Chasing low inflation may dent growth

Posted On Wednesday, 15 October 2003 02:00 Published by
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Band of 5% to 7% ideal, says economist

Economy and Finance Reporter

THE upper end of the inflation target range should not be lowered for 2006 or the South African economy's growth prospects could be severely damaged, Iraj Abedian, Standard Bank's group economist, said yesterday.

Economists expect the upper limit of the inflation target to be reduced to 5% for 2006 by Finance Minister Trevor Manuel in his medium-term expenditure framework to be presented to Parliament in Cape Town next month.

Abedian said the target ceiling should be increased to 7% or at the least remain at 6% for 2006, based on technical issues relating to the inflationary bias of price indices.

Research conducted by Standard Bank's economic division also cited the cost of inflation and deflation; the relationship between inflation and growth, and the operational management of the central bank under inflation targeting as contributing factors to the recommendation of a 3% to 6% range for 2006.

Abedian said price indices suffered from measurement error which caused them to overestimate the rate of inflation.

Although there is no estimate of the magnitude of the bias of SA's inflation statistics, in developed countries inflation has been overestimated by up to 1,5% and probably even more in developing countries, said Abedian.

He said keeping in mind that the ultimate objective of policy was not low inflation, but rather to create a macroeconomic environment in which price stability was conducive to higher growth, a band should be chosen where the midpoint did not harm growth.

Econometric research has concluded that inflation only hurts the South African economy when it is outside the 2% to 5,5% band, therefore the target band should ideally be 5% to 7%, so that it gravitates towards 5,5%.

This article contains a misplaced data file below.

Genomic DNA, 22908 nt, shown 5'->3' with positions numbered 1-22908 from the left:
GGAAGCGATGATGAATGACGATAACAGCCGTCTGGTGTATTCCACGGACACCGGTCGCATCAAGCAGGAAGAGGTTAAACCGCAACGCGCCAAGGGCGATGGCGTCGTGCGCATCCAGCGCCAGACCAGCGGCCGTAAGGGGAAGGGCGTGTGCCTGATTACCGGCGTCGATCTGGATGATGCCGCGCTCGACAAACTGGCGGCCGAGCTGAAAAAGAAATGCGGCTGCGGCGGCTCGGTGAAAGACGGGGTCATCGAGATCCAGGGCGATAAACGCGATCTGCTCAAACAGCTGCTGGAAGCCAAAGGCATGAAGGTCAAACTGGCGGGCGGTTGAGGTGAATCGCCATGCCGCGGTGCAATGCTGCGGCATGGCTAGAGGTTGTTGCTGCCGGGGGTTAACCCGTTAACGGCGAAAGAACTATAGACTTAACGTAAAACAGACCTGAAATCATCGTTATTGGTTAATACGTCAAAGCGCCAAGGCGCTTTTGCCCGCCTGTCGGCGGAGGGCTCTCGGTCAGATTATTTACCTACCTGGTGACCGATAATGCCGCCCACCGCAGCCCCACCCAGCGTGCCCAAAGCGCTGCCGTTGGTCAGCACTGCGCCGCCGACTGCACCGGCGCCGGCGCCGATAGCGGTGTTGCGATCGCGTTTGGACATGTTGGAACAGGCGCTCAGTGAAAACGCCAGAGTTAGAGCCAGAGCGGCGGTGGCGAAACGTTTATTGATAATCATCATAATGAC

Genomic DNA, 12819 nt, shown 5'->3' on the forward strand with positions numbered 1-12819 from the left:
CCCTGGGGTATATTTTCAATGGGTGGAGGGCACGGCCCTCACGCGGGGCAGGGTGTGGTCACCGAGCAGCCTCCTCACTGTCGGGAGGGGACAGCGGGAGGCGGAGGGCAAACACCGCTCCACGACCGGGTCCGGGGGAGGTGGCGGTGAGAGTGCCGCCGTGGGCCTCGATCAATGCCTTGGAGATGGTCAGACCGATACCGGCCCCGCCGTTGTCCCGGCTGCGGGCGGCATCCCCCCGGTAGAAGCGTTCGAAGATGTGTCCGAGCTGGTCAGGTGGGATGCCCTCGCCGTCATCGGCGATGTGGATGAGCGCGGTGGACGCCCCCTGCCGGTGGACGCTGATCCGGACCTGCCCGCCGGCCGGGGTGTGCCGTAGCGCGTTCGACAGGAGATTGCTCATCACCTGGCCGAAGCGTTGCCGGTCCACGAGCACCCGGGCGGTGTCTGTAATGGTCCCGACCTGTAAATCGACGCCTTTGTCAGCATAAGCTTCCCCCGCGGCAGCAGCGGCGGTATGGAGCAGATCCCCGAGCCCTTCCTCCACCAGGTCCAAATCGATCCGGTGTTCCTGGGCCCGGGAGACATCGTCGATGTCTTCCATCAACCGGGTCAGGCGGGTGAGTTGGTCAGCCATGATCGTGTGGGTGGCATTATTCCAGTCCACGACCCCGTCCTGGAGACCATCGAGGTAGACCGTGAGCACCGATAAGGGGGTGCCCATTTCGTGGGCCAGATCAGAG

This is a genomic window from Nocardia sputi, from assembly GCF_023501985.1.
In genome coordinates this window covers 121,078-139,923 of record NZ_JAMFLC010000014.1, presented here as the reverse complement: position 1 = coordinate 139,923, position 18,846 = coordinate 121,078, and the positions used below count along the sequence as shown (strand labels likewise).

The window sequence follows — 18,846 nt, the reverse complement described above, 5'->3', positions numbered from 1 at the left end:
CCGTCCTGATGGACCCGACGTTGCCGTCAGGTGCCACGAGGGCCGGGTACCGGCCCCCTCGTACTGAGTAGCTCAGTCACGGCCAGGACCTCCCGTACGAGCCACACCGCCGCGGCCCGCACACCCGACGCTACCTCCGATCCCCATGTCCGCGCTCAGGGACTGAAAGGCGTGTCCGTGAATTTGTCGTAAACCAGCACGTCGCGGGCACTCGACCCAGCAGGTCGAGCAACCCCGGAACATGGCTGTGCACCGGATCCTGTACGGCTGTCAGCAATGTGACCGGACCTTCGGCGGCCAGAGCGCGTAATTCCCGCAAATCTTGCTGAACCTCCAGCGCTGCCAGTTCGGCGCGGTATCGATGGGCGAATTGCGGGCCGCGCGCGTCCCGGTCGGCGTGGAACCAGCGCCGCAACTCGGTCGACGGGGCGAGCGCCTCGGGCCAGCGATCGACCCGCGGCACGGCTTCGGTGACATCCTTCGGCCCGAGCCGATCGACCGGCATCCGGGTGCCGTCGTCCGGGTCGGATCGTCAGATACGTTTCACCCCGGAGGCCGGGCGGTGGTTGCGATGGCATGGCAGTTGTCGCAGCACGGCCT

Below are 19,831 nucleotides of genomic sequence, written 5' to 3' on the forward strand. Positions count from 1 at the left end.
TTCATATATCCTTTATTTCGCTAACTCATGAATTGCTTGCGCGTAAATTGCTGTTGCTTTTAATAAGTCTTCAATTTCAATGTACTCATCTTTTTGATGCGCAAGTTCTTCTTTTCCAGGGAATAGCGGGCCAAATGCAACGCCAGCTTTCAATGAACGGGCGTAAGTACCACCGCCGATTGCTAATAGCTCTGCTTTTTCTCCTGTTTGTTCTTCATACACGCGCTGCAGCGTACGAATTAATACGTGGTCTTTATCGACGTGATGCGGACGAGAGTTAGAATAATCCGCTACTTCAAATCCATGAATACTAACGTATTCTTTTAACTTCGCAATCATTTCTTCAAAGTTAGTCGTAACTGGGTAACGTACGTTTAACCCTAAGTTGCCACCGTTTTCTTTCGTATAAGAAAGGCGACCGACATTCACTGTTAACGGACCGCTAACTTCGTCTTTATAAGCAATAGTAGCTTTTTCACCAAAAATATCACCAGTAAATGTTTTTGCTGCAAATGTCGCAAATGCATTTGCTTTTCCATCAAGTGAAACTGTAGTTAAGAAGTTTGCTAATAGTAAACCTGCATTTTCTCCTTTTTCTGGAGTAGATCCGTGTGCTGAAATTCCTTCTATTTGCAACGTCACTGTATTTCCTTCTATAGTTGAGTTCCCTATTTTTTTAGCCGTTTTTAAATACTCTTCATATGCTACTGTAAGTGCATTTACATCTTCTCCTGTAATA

Abedian said it was a mistake to try and steer local inflation towards the same low rates as SA's trading partners while the country's microfactors were not as comparatively efficient as Japan's, the European Union's and the US's.

He said South African companies did not know how to do business in a low inflationary environment because the experience of the past 40 years was of higher inflation than at present.

Abedian said the biggest issue was that managers and shareholders had not adjusted their expectations and still wanted to see 20% to 30% nominal returns in an environment where returns of that size were no longer possible.

He said the same arguments, such as differentials in growth, inflation and political risk from other economies, used to advocate high interest rates in the past could now be used to advocate lower interest rates because the South African economy was now in line with other economies in all areas.

Measurement bias that contribute to an overestimate include commodity substitution bias where people switch expenditure to cheaper products, quality bias where increased quality is not taken into account, new goods bias where new goods entering the market are not measured and outlet substitution where consumers switch to cheaper outlets.

Oct 15 2003 07:37:31:000AM Rochelle McCauley Business Day 1st Edition


Publisher: Business Day
Source: Business Day

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